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TAWS “Working Students” Program Opens for Montgomery County High School Seniors
Thirty-four Montgomery County high school seniors are working full or almost-full time while taking classes they need to graduate, thanks to the TAWS (TranZed Academy for Working Students) program.
In its third year, TAWS is a program of Montgomery County Public Schools (MCPS) and is managed by The Children’s Guild Alliance, a nonprofit organization. The students, from seven MCPS high schools, may take high school online courses only or combine these with online courses for credit from Montgomery College.
“The program was developed for young people who want to maximize their working schedules while attending school,” said Duane Arbogast, chief of strategy and innovation for The Children’s Guild. “These students may want to jump-start their careers, or they may have to work to support their families. Some work eight-hour shifts and then do assignments. We’re able to help them complete graduation requirements and prepare for college, an apprenticeship or work advancement.”
Genevieve Floyd, supervisor of career and postsecondary partnerships for MCPS, added that the program meets a critical need in the county, offering “a valuable component to the MCPS portfolio of options for students.” She said seniors can select or be referred to TAWS throughout the academic year. Floyd and Arbogast expect enrollment to double in January, as it has in the past two years. “Several school-based staff have indicated it’s made an important difference,” Floyd noted.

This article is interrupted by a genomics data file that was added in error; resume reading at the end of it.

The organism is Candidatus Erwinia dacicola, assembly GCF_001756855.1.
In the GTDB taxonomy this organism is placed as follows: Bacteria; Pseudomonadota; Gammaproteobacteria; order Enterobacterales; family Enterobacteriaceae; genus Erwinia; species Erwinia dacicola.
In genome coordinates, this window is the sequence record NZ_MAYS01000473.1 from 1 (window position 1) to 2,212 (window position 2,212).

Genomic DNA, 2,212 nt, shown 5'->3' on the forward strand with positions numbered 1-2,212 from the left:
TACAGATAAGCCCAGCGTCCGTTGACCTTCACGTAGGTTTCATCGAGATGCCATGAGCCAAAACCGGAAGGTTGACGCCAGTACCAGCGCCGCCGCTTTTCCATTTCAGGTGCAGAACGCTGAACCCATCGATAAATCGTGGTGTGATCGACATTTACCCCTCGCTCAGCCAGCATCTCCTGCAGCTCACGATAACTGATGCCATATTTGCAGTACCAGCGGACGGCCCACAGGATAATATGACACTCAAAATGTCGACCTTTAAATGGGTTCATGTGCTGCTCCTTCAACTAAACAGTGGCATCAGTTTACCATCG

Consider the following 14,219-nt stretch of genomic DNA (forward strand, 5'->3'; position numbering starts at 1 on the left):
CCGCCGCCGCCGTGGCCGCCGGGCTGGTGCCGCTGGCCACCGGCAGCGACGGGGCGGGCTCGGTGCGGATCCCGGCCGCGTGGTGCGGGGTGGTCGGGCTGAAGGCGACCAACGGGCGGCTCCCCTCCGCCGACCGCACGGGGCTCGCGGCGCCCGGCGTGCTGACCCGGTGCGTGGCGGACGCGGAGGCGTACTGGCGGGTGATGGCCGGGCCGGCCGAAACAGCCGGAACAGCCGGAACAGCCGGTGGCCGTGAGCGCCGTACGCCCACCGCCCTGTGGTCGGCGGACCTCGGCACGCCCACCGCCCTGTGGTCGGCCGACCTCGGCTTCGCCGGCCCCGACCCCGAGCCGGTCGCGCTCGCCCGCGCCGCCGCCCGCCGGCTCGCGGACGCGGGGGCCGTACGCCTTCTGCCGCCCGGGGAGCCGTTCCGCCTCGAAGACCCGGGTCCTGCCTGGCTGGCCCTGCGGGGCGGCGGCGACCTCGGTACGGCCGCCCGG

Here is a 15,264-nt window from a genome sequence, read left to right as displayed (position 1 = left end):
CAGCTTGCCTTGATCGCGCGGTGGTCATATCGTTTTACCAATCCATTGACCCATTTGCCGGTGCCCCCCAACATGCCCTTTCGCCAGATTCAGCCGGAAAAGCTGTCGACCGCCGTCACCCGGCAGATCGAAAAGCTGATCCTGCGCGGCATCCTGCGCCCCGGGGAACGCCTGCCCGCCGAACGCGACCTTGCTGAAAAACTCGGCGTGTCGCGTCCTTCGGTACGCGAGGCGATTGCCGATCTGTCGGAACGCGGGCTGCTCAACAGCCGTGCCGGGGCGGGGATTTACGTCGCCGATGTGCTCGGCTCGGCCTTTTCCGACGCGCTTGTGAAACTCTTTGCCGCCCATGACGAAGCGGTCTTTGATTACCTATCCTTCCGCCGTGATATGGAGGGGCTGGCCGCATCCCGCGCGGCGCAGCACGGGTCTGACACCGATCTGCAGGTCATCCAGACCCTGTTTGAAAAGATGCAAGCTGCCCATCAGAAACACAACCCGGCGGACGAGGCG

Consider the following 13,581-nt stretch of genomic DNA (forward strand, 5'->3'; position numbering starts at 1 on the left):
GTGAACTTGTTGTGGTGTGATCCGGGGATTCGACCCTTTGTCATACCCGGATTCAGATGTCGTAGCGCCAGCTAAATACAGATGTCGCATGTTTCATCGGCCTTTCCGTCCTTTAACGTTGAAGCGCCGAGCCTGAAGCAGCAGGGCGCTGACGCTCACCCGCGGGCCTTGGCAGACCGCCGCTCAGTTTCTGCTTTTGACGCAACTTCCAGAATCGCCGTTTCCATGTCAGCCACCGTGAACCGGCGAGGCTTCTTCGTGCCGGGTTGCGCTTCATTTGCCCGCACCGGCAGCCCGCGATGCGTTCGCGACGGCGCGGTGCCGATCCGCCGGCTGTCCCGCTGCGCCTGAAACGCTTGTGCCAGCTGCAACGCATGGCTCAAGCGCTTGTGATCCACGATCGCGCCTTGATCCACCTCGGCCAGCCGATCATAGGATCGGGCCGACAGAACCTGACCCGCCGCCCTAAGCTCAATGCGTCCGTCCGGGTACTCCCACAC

Demetra Crawford, program director of TAWS, said, “Each year, we’ve helped students graduate who wouldn’t have been able to if we didn’t exist. We offer online education with a personal touch, including counseling and coaching.”
To enroll in TAWS, seniors must be on track to graduate, meet high school testing requirements, be up to date on credit completion through 11th grade and submit a letter of recommendation from their employer. In past years, several employers have become involved in working with students on their careers. Among employers of new TAWS students are Champs Sports, Target, McDonald’s, Maryland Orthopedic Specialists, the Martin Luther King Recreational Center, Spring Mill Bread Company, Michael’s, the Kensington Fire Department, Dunkin Donuts, AJC Professional Painting, Inc., Mabilo Construction LLC and Panera Bread.
Of the 34 students in TAWS’ current enrollment, 20 are female. Almost two-thirds of the students are Hispanic, and 26 percent are Black.
Note to media: To interview Mr. Arbogast, current TAWS students or recent TAWS graduates, please contact Judy Phair at firstname.lastname@example.org, @judyphair, (240) 786-6624 or cell (202) 903-3227.
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